Electric utilities now face the risk that existing assets, costs, or contract commitments may be "stranded" by increased competition, leaving shareholders rather than customers to bear the costs. Have shareholders already been compensated for this risk?
Some argue that shareholders have automatically been compensated for this risk by an allowed rate of return equal to the cost of equity capital determined in efficient capital markets.1 If so, forcing shareholders to bear stranded costs may seem fair. However, this argument does not stand up to scrutiny, because the cost of capital by definition does not include such compensation.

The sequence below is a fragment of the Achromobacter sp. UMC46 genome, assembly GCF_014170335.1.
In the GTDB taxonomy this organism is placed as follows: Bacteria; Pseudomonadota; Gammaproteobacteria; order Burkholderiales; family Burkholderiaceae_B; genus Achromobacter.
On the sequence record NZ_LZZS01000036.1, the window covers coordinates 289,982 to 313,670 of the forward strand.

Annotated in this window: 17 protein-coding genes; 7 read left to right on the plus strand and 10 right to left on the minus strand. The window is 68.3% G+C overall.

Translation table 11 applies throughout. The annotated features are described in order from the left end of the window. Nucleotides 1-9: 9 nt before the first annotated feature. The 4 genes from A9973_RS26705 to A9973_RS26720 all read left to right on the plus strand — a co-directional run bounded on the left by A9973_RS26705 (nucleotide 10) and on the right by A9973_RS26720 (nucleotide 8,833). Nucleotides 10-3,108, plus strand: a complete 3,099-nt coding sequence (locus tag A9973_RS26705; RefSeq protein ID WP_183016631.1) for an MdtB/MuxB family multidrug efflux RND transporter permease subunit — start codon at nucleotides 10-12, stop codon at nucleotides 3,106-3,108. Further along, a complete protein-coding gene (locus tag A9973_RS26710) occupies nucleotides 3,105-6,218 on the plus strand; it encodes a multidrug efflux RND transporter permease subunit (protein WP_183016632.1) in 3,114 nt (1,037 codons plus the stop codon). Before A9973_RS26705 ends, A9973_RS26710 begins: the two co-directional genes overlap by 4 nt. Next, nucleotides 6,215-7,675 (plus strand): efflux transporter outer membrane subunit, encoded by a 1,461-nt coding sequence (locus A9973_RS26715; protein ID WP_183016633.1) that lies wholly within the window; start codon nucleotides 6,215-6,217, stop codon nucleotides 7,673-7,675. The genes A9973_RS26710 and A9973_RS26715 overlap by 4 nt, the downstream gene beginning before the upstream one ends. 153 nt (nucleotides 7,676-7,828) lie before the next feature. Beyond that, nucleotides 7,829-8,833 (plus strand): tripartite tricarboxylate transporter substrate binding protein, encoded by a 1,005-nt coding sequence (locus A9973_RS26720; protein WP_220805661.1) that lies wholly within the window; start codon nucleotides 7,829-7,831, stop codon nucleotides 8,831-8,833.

Loose Definitions Create
Standard regulatory practice is to equate the allowed rate of return to the cost of capital and to set the rest of the revenue requirement so that if costs and sales are as anticipated, the utility will earn the allowed rate of return exactly. Differences between actual and anticipated costs and sales mean that the rate of return the utility actually realizes typically differs from the allowed rate of return, but the allowed and actual rates of return are supposed to be equal on average.
For the "automatic compensation" theory to work, it must hold true within this standard framework. The essence of the automatic compensation theory is that the cost of capital in and of itself offers adequate compensation for the risk of stranded costs.